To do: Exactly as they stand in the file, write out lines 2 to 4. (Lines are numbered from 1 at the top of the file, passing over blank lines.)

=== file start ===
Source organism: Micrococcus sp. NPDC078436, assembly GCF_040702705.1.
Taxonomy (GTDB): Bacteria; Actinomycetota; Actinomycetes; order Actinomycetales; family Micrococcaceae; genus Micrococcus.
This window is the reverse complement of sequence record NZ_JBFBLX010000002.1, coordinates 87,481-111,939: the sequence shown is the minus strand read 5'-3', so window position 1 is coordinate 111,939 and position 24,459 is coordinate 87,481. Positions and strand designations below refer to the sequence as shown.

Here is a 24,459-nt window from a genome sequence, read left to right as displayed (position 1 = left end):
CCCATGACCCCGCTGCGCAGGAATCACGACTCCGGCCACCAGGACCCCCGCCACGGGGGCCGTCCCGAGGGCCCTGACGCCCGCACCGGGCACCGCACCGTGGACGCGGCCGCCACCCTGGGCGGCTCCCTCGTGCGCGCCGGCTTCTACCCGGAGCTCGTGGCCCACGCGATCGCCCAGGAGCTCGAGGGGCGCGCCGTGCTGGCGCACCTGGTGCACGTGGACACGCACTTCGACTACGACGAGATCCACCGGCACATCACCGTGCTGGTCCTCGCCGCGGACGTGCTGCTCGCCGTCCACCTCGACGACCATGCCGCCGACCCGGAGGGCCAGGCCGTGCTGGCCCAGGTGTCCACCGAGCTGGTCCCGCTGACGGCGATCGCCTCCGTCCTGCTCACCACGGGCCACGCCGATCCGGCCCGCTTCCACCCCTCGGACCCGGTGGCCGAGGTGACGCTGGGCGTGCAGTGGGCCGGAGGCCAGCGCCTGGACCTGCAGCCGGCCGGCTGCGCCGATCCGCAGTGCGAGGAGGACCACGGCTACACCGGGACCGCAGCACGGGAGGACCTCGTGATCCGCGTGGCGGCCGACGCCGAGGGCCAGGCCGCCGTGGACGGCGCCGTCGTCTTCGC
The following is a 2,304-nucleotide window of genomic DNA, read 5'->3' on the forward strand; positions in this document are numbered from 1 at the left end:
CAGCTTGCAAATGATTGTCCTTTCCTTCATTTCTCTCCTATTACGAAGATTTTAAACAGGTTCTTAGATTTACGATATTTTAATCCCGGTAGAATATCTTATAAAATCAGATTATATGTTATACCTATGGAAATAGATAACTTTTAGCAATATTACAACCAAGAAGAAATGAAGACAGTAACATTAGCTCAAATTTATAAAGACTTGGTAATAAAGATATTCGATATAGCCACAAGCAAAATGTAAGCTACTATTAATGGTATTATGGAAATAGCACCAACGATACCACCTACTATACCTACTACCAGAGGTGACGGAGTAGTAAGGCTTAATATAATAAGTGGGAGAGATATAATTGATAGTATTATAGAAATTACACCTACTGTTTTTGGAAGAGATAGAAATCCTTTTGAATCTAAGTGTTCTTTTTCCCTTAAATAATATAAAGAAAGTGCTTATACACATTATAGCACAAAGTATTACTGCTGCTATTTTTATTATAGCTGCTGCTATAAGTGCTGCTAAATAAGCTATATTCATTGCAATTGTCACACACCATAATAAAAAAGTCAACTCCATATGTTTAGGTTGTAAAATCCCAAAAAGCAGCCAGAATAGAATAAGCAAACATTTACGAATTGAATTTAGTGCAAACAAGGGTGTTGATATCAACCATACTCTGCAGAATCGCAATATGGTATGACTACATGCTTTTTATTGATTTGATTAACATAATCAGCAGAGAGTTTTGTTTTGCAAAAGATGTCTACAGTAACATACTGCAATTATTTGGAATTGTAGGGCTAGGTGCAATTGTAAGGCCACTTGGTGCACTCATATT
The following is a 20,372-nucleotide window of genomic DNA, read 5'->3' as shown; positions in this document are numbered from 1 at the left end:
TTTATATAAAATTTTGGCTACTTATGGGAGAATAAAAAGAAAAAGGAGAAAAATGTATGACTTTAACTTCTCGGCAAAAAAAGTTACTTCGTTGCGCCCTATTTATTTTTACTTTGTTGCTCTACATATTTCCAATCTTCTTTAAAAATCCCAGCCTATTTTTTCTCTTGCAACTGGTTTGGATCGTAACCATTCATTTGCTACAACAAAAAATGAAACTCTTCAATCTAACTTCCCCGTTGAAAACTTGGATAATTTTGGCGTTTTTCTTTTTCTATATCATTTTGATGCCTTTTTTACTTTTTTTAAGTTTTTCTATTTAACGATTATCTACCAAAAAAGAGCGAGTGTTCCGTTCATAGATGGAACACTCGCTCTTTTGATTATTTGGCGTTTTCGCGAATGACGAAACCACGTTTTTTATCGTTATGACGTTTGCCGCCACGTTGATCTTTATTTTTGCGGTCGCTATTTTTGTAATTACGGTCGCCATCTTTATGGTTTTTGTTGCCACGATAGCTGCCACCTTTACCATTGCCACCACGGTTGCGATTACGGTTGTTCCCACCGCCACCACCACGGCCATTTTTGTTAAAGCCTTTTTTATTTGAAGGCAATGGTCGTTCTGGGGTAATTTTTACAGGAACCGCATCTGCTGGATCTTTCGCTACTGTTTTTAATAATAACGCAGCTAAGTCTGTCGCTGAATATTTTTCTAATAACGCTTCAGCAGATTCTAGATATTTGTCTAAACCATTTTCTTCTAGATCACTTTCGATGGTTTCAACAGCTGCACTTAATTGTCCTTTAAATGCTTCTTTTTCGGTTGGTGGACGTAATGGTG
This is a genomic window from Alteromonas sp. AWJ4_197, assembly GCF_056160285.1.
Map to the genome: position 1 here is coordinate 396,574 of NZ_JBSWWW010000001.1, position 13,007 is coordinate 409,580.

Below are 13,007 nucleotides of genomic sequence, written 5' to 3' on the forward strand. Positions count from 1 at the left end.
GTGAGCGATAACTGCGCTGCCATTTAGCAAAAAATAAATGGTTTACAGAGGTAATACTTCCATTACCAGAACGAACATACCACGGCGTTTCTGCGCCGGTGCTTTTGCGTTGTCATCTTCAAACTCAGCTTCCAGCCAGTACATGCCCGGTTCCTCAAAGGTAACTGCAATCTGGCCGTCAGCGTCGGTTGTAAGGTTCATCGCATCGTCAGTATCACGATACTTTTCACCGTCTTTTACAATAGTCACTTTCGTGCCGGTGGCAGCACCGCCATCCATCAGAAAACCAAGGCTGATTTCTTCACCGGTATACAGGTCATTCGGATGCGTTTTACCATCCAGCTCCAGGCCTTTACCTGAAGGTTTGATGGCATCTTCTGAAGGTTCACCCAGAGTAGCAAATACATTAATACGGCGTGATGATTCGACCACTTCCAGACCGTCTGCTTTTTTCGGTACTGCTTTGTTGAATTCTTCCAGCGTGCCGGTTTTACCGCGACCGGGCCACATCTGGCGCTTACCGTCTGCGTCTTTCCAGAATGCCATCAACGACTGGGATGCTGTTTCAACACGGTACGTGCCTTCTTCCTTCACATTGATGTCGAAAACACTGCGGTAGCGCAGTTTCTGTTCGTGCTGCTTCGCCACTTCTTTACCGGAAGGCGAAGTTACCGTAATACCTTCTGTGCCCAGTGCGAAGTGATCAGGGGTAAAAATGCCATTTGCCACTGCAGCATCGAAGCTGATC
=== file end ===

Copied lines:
Taxonomy (GTDB): Bacteria; Actinomycetota; Actinomycetes; order Actinomycetales; family Micrococcaceae; genus Micrococcus.
This window is the reverse complement of sequence record NZ_JBFBLX010000002.1, coordinates 87,481-111,939: the sequence shown is the minus strand read 5'-3', so window position 1 is coordinate 111,939 and position 24,459 is coordinate 87,481. Positions and strand designations below refer to the sequence as shown.

Here is a 24,459-nt window from a genome sequence, read left to right as displayed (position 1 = left end):